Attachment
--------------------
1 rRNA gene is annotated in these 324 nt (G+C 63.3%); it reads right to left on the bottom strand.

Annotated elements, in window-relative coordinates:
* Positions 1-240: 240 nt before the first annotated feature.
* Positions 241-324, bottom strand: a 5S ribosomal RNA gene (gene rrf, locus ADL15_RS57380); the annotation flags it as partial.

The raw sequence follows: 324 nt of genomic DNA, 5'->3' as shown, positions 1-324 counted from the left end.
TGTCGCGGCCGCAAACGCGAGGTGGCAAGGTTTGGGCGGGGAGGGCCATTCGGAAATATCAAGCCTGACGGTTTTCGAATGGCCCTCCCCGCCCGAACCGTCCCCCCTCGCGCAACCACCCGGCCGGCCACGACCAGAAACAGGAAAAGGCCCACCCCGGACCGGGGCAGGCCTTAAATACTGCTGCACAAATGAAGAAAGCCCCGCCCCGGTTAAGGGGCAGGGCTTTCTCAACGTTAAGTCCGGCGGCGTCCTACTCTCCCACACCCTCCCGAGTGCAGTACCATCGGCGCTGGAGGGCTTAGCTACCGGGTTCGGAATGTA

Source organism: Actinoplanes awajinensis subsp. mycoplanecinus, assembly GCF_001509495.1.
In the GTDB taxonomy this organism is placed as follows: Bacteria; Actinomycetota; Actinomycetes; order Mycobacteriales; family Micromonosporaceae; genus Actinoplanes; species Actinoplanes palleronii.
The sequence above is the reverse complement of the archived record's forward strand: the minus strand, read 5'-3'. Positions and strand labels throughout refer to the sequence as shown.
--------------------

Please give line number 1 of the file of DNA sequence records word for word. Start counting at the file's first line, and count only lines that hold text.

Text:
1 rRNA gene is annotated in these 324 nt (G+C 63.3%); it reads right to left on the bottom strand.